I wrote last week about the impact of Covid-19 on online behaviour. Further research, brought to my attention by Benedict Evans, highlights the impact on a population of forced experimentation. What we mean by forced experimentation is when circumstances change to the extent that they force you to do something different, to experiment with a new solution.
The research, carried out by University of Oxford, department of economics, was carried out in September 2015 and looked at the effect of the London tube strike February-2014 on commuter behaviour. The data analysed was the individual journeys before and after the strike of about 18 thousand oyster card users between 7am and 10am. Various techniques ensured that the sample was strictly defined as commuters.
During the strike, some, but not all of London’s tube stations were closed. This forced commuters to experiment with new routes and the research sought to identify whether the new routes “stuck” or whether commuters returned to old habits. The results “strongly suggest” that commuters who tried news routes were less likely to return to their pre-strike route when the strike was lifted. Why did that happen and what could it mean for online bahaviour post Corvid-19?
People around the world are being forced to stay indoors and maintain social distancing. As the data showed in last weeks post, they have gone online in huge numbers, certainly in areas we would expect, but also in areas we wouldn’t. They have also been exposed to online meeting technology so they can stay in touch with friends and family. (With Zoom’s rise, spare a penny for the thoughts of the person in Microsoft who decided to stop supporting Skype for smart TV’s.) People are learning how to do things with software they have not used before and new channels as a replacement for old channels that are no longer available. What will stick?
One of the reasons the Commuter study was so interesting is that commuting has a negative impact on life-satisfaction. The paper suggests that the commuters did not make “first-best” choices and that it took the strike to force them to change their route. The change made their life better but they could not, or would not change without being forced.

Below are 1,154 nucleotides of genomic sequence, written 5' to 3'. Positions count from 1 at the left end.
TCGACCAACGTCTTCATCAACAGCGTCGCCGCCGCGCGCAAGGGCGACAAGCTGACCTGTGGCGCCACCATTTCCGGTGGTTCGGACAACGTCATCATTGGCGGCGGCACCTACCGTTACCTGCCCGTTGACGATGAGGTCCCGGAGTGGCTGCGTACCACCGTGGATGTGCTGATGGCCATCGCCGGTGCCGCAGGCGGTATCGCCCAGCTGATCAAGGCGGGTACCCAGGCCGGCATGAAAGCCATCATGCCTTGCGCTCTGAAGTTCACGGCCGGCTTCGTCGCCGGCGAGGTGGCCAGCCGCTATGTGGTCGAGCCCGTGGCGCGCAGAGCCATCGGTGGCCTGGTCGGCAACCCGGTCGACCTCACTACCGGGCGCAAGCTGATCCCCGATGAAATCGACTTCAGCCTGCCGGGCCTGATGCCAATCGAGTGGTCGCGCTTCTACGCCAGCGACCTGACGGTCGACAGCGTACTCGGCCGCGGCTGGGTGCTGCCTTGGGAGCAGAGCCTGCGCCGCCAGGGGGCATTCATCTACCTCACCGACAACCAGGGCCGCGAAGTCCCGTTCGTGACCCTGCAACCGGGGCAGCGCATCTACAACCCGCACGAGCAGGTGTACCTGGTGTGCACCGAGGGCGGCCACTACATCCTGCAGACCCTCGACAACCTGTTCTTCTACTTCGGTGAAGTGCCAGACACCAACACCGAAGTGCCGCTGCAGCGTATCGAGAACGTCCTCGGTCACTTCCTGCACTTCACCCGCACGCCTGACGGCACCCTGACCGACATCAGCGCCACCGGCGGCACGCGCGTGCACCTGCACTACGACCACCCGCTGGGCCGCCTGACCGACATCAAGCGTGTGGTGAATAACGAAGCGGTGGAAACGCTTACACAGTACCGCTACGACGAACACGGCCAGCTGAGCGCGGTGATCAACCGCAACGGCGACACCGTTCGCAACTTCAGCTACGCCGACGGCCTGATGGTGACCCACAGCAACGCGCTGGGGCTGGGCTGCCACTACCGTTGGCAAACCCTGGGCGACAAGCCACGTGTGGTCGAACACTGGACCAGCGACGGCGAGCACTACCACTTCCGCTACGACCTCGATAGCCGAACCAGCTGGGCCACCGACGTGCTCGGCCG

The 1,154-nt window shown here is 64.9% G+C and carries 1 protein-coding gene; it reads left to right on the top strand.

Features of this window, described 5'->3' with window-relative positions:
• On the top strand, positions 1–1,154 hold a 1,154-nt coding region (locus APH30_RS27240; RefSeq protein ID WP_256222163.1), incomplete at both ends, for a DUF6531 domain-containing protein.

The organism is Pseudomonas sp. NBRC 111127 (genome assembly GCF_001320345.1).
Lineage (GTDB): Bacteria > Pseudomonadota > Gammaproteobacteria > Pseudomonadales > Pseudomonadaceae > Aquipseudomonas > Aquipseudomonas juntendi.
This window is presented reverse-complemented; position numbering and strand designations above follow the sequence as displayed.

In the context of Covid-19 I can use my parents as an example. Both in their mid-eighties, they use the internet for banking, social media, watching videos, and more. They do not use it to make purchases of almost anything, including groceries. Both drive cars but would prefer not to, but live in a very small village with no shops.
This week, my mother placed her first online grocery order. Along with my siblings I have been trying to convince her for years that online grocery shopping would change their lives, now it has. Will they go back?
They may, (they are stubborn) but a huge proportion of the population won’t. Their lives will be better because of the forced change brought about by Covid-19. I think this will have huge implications for organisations that serve their customers and users online. For example:
- Expectations about service options will inflate – next week, next day, same day, we have seen this already
- People’s technical capability will increase driving expectations about features and functions available online – augmented reality in retail is already a thing
- But the user experience “bar” will be set by the best/simplest experience they have
- Security expectations will be greater and accepted and providers that don’t live up to consumer needs will suffer
There is no doubt that the next few years will be challenging for the global economy and organisations as they recover. Those that pay close attention to changing online behaviour and react to those changes may do better.